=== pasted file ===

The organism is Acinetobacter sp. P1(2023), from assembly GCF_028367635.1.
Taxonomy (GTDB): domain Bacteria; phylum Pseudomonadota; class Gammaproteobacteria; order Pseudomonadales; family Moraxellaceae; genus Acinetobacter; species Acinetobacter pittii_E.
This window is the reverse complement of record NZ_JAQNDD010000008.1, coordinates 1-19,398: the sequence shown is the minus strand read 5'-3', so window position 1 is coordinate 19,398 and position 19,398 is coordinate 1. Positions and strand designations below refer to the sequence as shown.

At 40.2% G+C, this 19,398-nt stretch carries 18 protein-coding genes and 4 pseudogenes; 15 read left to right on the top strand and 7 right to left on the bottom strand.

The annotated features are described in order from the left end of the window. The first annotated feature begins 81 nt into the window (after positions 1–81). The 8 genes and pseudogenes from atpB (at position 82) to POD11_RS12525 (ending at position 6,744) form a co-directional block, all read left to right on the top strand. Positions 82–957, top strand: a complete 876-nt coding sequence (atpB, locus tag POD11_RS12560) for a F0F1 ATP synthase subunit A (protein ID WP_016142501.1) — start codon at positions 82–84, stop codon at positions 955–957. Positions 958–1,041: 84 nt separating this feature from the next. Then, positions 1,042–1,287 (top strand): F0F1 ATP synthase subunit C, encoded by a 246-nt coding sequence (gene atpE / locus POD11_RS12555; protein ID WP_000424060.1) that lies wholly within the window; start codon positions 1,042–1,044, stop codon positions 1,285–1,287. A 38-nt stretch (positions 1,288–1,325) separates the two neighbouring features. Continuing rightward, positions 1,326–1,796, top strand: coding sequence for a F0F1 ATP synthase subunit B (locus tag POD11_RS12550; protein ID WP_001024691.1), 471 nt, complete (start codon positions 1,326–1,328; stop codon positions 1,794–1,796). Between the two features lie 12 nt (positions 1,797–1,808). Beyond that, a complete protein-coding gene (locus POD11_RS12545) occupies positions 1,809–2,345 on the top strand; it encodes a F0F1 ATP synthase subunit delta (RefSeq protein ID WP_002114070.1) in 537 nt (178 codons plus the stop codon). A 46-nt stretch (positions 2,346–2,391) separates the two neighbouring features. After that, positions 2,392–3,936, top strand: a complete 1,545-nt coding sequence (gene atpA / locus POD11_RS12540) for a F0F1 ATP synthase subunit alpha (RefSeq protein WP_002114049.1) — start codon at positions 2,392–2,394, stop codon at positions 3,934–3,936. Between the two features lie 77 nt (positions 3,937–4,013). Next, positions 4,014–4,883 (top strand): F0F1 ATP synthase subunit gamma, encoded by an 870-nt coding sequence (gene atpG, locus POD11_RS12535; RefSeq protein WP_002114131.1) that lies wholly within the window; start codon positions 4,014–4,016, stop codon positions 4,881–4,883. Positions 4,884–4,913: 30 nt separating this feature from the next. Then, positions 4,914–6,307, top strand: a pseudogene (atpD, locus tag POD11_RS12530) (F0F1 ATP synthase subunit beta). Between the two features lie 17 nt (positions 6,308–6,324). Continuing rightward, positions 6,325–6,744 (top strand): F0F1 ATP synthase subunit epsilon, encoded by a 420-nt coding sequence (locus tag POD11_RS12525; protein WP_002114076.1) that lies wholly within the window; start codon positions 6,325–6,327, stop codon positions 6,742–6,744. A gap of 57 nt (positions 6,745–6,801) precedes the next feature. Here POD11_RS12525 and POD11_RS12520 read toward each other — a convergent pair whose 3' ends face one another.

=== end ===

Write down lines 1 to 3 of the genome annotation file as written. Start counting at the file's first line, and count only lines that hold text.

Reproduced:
The organism is Acinetobacter sp. P1(2023), from assembly GCF_028367635.1.
Taxonomy (GTDB): domain Bacteria; phylum Pseudomonadota; class Gammaproteobacteria; order Pseudomonadales; family Moraxellaceae; genus Acinetobacter; species Acinetobacter pittii_E.
This window is the reverse complement of record NZ_JAQNDD010000008.1, coordinates 1-19,398: the sequence shown is the minus strand read 5'-3', so window position 1 is coordinate 19,398 and position 19,398 is coordinate 1. Positions and strand designations below refer to the sequence as shown.